(1) Any use permitted in the B4-1 to B4-5 Districts inclusive as set forth in Section 8.3-4B, * * * unless otherwise set forth or superseded hereinafter * * *."

Section 8.3-4B lists permitted uses in the B4-1 to B4-5 districts, including:

"(27) Parking Lots, open and other than accessory, for the storage of private passenger automobiles, and subject to the provisions of Section 8.11."

Section 8.11 concerns certain technical regulations of such a facility and is not germane to this appeal. Relying upon the foregoing, plaintiff argues that the Board and the trial court were in error in denying him permitted use status for such a lot.

The Board's position acknowledges the foregoing provisions but emphasizes the language appearing in section 8.3-7B which states that permitted uses in B4-1 to B4-5 districts are applicable to B7-6 districts subject to the limitation, "* * * unless otherwise set forth or superseded hereinafter * * *." The Board maintains there was a superseding provision contained in section 8.4-7(3), as follows:

"8.4-7 Special Uses — B7-5 To B7-7 General Central Business Districts.

(3) Parking lots, open and other than accessory, for the storage of private passenger automobiles, and subject to the provisions of Section 8.11. (Amend. Coun. J. 4-12-61, p. 4766; 4-21-78, p. 7632.)" (Emphasis supplied.)

Although the foregoing provisions appear to contradict plaintiff's claim that the section 8.3-4B "permitted use" set forth hereinabove is applicable, the kernel of his argument involves the wording of prior versions of 8.4-7(3), which from 1961 until again amended in 1978 read as follows:

"(3) Parking lots other than accessory for the storage of motor vehicles 1 1/2 tons and under, subject to the provisions of Section 8.11. (Amend. 4-12-61 Coun. J. p. 4766)" (Emphasis supplied.)

The 1978 amendment reflected in this change was, according to plaintiff, passed between the date that his complaint in this cause was filed in the circuit court and the first hearing date. The Board's position is that, prior to the 1978 amendment, the term "motor vehicles 1 1/2 tons and under" was intended to apply to private passenger automobiles, thereby subsuming under the special use designation of this section the establishment of a parking lot for such vehicles.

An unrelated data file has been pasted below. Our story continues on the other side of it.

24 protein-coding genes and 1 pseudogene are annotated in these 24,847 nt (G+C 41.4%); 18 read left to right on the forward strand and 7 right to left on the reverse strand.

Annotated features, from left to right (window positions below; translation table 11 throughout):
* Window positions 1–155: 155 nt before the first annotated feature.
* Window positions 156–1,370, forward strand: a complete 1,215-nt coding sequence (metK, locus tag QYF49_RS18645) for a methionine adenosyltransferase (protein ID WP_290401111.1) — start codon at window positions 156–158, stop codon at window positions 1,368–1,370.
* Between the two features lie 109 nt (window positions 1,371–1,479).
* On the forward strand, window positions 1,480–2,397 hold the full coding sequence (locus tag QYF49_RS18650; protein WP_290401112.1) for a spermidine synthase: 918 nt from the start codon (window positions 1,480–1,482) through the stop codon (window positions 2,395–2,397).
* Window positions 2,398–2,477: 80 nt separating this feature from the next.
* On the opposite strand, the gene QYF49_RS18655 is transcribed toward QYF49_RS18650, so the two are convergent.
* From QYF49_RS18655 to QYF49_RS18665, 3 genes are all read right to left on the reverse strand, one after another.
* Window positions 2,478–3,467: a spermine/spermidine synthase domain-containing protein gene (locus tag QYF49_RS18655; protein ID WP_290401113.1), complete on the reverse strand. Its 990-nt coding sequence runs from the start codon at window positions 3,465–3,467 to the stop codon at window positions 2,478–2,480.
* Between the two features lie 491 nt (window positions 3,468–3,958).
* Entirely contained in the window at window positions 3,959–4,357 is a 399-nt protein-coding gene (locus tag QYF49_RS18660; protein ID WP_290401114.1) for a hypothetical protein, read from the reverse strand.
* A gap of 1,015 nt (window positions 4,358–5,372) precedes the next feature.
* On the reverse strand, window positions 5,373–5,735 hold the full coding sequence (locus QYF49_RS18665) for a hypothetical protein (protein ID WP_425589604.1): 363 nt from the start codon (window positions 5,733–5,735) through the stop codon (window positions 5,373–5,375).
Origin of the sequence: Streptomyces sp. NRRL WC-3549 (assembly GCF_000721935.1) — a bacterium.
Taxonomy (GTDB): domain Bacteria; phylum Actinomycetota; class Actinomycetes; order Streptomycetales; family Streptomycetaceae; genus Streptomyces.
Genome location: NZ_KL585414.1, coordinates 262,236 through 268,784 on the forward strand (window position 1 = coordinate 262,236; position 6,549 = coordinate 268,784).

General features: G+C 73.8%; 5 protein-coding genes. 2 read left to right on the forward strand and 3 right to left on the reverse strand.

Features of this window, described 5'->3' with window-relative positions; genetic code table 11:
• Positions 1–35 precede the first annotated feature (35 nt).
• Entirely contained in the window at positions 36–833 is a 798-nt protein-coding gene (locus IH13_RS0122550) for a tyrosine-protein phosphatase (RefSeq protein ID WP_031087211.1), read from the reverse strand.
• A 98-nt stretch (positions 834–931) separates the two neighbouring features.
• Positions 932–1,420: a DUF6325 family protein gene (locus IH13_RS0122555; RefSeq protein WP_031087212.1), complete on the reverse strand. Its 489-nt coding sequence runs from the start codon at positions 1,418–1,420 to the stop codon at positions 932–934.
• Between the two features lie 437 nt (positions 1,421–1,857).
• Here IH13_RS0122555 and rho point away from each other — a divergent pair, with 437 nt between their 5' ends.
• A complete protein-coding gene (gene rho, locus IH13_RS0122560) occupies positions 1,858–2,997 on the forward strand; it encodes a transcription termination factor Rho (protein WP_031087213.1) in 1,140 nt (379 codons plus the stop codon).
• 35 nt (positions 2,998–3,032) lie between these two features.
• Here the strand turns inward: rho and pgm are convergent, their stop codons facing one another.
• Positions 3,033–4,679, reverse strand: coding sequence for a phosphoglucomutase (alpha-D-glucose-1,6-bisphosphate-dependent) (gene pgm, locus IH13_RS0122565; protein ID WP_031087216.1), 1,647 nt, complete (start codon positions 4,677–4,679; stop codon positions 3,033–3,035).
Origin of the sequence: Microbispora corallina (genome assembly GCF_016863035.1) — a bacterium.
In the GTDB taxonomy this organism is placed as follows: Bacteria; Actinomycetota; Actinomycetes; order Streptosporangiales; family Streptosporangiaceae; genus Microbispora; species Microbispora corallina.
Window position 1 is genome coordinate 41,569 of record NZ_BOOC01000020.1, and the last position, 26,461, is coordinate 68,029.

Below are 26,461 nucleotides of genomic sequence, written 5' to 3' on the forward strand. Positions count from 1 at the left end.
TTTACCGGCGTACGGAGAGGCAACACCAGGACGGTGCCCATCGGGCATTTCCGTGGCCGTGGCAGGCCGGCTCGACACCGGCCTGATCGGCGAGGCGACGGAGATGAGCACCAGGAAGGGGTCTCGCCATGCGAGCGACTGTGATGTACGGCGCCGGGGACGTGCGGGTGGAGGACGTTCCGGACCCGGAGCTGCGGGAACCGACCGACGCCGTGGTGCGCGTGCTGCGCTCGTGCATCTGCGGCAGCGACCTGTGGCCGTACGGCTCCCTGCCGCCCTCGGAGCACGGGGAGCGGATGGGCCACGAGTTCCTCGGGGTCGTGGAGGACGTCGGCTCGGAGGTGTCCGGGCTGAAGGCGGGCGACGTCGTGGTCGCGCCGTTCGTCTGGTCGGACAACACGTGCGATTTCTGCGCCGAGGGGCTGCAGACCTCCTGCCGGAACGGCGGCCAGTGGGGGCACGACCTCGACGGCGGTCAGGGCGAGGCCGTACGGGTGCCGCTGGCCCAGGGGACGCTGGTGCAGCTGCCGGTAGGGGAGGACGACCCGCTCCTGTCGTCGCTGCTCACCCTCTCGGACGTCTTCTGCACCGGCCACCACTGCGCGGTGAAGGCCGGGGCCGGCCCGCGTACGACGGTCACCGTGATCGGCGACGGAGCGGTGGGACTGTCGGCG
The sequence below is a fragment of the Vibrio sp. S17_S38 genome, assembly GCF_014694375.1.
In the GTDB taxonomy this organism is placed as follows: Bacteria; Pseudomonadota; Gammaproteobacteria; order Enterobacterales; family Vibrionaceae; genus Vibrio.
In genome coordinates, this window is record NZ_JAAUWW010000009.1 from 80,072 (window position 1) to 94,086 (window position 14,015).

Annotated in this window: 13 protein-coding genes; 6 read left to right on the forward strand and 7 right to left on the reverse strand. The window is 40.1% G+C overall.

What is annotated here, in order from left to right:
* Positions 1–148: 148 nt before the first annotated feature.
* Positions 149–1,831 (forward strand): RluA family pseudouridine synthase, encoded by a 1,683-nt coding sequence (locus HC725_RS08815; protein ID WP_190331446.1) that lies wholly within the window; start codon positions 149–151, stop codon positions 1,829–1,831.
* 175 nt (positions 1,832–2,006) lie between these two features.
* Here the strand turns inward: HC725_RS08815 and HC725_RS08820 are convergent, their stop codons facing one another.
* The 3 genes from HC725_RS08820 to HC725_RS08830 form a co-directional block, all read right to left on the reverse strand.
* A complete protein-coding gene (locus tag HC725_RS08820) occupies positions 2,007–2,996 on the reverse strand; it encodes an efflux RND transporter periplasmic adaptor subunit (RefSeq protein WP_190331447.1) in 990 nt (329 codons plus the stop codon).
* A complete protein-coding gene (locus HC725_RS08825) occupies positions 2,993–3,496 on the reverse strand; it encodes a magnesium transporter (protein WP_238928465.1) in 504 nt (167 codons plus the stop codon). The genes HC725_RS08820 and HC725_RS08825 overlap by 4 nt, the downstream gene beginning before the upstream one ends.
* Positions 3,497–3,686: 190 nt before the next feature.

• 1 Plaintiff's argument to the contrary centers around the fundamental contention that the ordinance as passed in 1957 staked out two separate classifications, one referring to private passenger automobiles and another referring to commercial vehicles only as "motor vehicles under 1 1/2 ton capacity." Plaintiff asserts that the word "capacity" appeared in section 8.4-7(3) prior to the 1961 amendment and was inadvertently omitted from the amendatory language in 1961, a position he contends is buttressed by the inclusion of that word as part of the language to be omitted in the 1978 amendment to the same section. Capacity, he claims, cannot refer to private passenger vehicles, but rather to trucks or vans of the commercial variety. As examples of the separate treatment of parking lots for private passenger vehicles, plaintiff refers to sections 7.4-4(5), 8.3-5B, and 8.3-7B(1) of the zoning ordinance, which specifically refer to them as "private passenger automobiles." Such an argument would be helpful in ascertaining legislative intent in the absence of internal guides within the law being construed; however, the definition section in article 3 of the zoning ordinance, section 3.1, provides that "* * * [i]n the construction of this comprehensive amendment, the rules and definitions contained in this Article shall be observed and applied, except when the context clearly indicates otherwise." Under the term "motor vehicle" the following definition appears:

"A motor vehicle is any passenger vehicle, truck, truck-trailer, trailer or semi-trailer propelled or drawn by mechanical power. (Amend. 4-9-58. Coun. J. p. 7546.)" (Emphasis added.)

A well-established rule of statutory construction recognizes the power of a legislative body to articulate reasonable definitions of any terms within its enactment and such definitions for the purposes of the act will be sustained to the exclusion of hypothetical indulgences. Modern Dairy Co. v. Department of Revenue (1952), 413 Ill. 55, 66, 108 N.E.2d 8; Bohm v. State Employees' Retirement System (1949), 404 Ill. 117, 120, 88 N.E.2d 29; Krebs v. Thompson (1944), 387 Ill. 471, 478, 56 N.E.2d 761; and City of Chicago v. Pielet (1950), 342 Ill. App. 201, 95 N.E.2d 528 (abstract).